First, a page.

cannibal jokeThe problem is with cannibalism is that you end up eating your labour, really. Yes, in an exciting Master-Chef-Style ingredient challenge, it was a bold flavour and freely available but there comes a point where there is no one much around to do any other food gathering and you just get a bit, well, on edge! So people generally tried to steer away from descending down the culinary road of cannibalism. Of course, because of the difficulty of achieving sound sleep but also the truly awful jokes:

Cannibal daughter to cannibal mother: “Mummy! Mummy! I hate Daddy!”, “Well, leave him, dear and eat the Taro.”

Cannibal daughter to cannibal mother: “Mummy! Mummy! This clown tastes funny.”

You see what I mean. So cannibalism is a pretty serious slippery slope for society to head down.

Modern societies, of course, substituted mountains for skyscrapers but this was hardly a challenge, as long as the lifts were actually working. Even when they weren’t, it became a fashionable competition, from New York to Addis Ababa (purely an assumption, but, why not?) to have stair climbing races to the tops of skyscrapers. The thing is that feminism had LONG been invented by then and we were roundly chastised that “Women can do anything!”. As it turns out they pretty much can… well except for scratch their balls, play good lead guitar, achieve mainstream success with stand up comedy or beat your average man at putting together a MALM bookcase, An EXPEDIT unit or, the piece de resistance, an entire FAKTUM kitchen. So the stair thing died a sorry death.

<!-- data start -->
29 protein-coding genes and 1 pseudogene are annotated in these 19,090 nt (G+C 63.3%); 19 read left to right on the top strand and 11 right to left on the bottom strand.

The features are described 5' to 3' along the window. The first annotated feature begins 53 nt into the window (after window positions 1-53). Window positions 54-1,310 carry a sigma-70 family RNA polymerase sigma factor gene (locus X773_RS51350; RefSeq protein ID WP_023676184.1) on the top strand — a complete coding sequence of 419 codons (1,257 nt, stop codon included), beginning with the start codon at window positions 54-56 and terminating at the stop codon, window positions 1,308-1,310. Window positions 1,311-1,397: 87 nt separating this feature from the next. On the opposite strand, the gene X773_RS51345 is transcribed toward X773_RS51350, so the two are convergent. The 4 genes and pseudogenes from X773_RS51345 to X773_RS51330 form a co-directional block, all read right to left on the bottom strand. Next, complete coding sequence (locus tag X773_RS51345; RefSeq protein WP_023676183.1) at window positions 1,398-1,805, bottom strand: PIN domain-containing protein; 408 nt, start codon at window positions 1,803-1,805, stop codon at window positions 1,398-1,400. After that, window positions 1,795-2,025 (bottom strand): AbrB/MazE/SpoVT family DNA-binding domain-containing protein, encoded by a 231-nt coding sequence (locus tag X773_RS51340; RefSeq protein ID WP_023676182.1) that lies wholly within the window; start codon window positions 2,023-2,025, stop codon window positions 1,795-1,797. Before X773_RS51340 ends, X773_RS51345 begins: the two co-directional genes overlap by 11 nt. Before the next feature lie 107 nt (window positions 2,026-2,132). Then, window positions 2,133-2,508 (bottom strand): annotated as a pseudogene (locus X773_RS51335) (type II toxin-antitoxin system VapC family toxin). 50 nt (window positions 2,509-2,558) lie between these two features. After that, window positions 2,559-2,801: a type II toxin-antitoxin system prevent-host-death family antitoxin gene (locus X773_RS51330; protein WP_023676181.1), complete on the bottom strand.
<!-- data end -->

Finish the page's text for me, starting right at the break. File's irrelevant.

Yep, men raised on a solid diet of Lego to distract them from connecting power socket to fork to baby sister spent many hours deciphering the 3D hieroglyphics in the verbal desert that is a Lego instruction manual to make pirate ships, Millenium Falcons or properly operating flush toilets (didn’t your house have a Lego toilet??). Now, blind Freddy could see.. no, well, perhaps he was one who clearly couldn’t, but almost everyone else would see the clear similarity with Ikea instructions. Men also knew how to hold those notoriously tricky allen keys supplied!

So modern men can pretty much take or leave mountains (unless they perhaps had a Legoless childhood). Or perhaps if they happened to have a Legolas childhood and got a fanging for some of ‘dem New Zealand peaks!! However, I digress. Yep, modern urban man can build IKEA and this is a blessing.